The difference between Work and Works

Christians tend to get their panties in a bunch when discussing this topic. I've heard many speakers present messages on service that end up undermining the point of service by downplaying good works. When they downplay acts of charitable service, they tend to make it sound like a Christian is fine if they just sit around praying and reading the Bible all day. Granted, good works do not result in salvation, but a Christian who does not do good is not a very good Christian at all.

Take the point referenced above. The process of Sanctification (becoming Saint-like) is one that every Christian undergoes in this life. In fact, it is a natural goal that the Christian should strive for. God does not do the work for the Christian, God presents the task and says, "Pick up your cross and follow me." He wants to break down the things that make you unholy, that is accomplished through hard work.

Letting Christ work in you

"Wait, I thought you said that I had to work in order to become more sanctified. What gives?"

Yes. No. God does want you to step out and do the work, but he already has a plan in place. It's not like you get to decide what work you want to do all Willie Nillie like. Consider the athlete:

How does the athlete get big muscles? How does the athlete get superior lung capacity? How does the athlete look like the person we all want to be? Because he trains to be that way. He lifts the weights, runs the miles and watches his diet. (He could very easily be a "she" as well.)In short: it takes a whole lot of work. It is with this work that the athlete sculpts their body. But how does the athlete know what to do in order to get the body of all our dreams?

The athlete has a trainer. The trainer has studied all the classical fitness and nutrition literature necessary to put a training plan in place. The trainer makes this plan and the athlete must follow it even when it pains him. If he does not, the athlete's body will suffer for it.

In the same way, our work is only effective if it is closely aligned with the plan that Christ has paved. This path is infused with one major element, an element that causes all of selfish humanity to stumble--love.

Love, the most essential nutrient

Love is the most difficult discipline of all. The reason is not because we do not know love. The problem is that we tend to hoard love. When we are busy trying to keep love for ourselves, it's hard to genuinely distribute love to others. We are comfortable when we wrap ourselves with love.

Even the love we think we give is tainted by self love. *Tongue-twister alert!!* Would we love those we love if they did not reciprocate love? Ask yourself the question: "If ___ didn't love me, would I love them this much?"

You shouldn't have to wonder too much about the answer to this question. In fact, the answer probably lies in the answer to my next question: "Do you love your enemies?" Scripture tells us to do good to those who persecute us. How well are we stacking up to the measuring stick of love? If you think this has nothing to do with good deeds, then you are sorely mistaken. This has everything to do with good deeds because the sincerity of our actions is the hardest part of the equation--it is the part that God wants to sanctify.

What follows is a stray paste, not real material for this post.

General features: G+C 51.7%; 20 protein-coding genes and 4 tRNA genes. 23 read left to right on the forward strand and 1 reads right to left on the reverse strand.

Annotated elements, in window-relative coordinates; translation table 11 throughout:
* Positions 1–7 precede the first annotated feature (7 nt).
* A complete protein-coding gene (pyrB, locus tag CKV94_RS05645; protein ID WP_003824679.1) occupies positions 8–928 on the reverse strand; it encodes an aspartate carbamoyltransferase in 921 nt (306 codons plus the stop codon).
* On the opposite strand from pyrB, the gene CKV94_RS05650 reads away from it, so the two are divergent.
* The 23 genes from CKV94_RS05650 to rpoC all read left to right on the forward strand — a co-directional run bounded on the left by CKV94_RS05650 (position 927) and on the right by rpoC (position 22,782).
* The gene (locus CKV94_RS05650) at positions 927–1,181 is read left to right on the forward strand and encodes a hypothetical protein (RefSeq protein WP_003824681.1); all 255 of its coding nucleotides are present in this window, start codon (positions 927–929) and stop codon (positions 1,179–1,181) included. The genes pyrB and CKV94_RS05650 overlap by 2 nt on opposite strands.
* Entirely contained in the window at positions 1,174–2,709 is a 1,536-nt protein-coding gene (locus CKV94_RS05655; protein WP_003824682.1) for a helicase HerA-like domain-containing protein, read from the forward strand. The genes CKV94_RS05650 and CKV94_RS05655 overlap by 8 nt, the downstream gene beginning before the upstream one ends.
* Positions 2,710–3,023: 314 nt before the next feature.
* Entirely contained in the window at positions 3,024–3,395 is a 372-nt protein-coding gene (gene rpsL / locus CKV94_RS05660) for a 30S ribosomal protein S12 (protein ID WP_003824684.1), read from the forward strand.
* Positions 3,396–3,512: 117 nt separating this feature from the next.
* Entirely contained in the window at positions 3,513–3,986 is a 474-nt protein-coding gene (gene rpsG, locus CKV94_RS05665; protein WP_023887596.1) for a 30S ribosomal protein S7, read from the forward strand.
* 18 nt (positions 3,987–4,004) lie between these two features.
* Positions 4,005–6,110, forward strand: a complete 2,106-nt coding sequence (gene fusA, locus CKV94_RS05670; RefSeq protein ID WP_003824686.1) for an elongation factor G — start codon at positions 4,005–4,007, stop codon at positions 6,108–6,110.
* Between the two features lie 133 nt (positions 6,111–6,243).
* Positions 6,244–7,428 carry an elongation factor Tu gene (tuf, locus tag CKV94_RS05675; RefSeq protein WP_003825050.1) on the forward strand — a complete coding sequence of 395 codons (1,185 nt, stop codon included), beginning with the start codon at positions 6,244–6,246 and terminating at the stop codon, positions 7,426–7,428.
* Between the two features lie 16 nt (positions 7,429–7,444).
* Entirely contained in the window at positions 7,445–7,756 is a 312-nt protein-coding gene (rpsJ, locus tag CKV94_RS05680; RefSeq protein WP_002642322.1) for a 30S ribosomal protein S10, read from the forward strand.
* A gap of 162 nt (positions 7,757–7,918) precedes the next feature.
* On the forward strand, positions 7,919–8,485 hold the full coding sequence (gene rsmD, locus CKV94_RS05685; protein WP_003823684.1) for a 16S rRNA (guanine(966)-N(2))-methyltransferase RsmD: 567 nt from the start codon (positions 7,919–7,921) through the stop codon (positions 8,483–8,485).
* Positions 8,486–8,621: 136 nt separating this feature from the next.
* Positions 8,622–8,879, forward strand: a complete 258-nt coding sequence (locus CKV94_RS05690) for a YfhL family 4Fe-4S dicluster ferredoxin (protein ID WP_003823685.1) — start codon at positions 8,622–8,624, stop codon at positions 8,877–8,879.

Remember that Christ didn't leave us without hope.

TALK TO ME: How has Christ's love influenced your life?

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Thursday, March 21, 2013

Taste the Glory

Don't you want a taste of the glory to see what it tastes like?

I have given them the glory you gave me, so they may be one as we are one.
John 17.22 NLT

The Quote

As is now our tradition, a video clip:

The Scripture

Jesus gave up an incredible amount of comfort in order to perform his work on this earth. In fact, it could be argued that he gave up everything. No, he did not relinquish his divinity, but he did bind his divinity with human skin.

Corcovado jesus
Corcovado jesus (Photo credit: @Doug88888)
Why did he do all that? For the redemption of his creation. He came to this earth to taste death and please the Father's perfect justice. With his sacrificial act of love, Jesus paved the way for humanity to return to perfect communion with the divine.

But the efficacy Christ's great sacrifice does not stop there. God's people are not just the peasants of heaven. According to John 17, it was always God's will that man be a shareholder of God's own glory. 

Consider what God wants us to be reconciled to--a perfect relationship with him and to be partakers in his own glory. The Lord Jesus took on the robes of humanity so that we may don the robes of divinity. 

The Application

How should this realization affect the Christian's life? It should lead to victorious living. In sports, the team that has won big playoff games and championships is said to have "Championship DNA." The Christian should have the same thing, the blood of the divine is now applied to the Believer's life. We should be ever cognizant of this fact.

Ignacio asked Esteven if he wanted a little taste of the glory. Esteven said no, but if we are honest, our answer will always be yes. Nobody wants to lose, everyone wants to experience the glory of victory. In Christ, we enjoy the ultimate victory every day.

Is there an area in your life where you want to see victory? Know this, God wants you to share in his glory. Yes, in an ultimate sense we will be perfected, but he wants us to glory in the power of the cross right now in that situation you find yourself in.
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Monday, March 18, 2013

Snakes, St. Patrick and the Bible

...Moses made a snake out of bronze and attached it to a pole. Then anyone who was bitten by a snake could look at the bronze snake and be healed!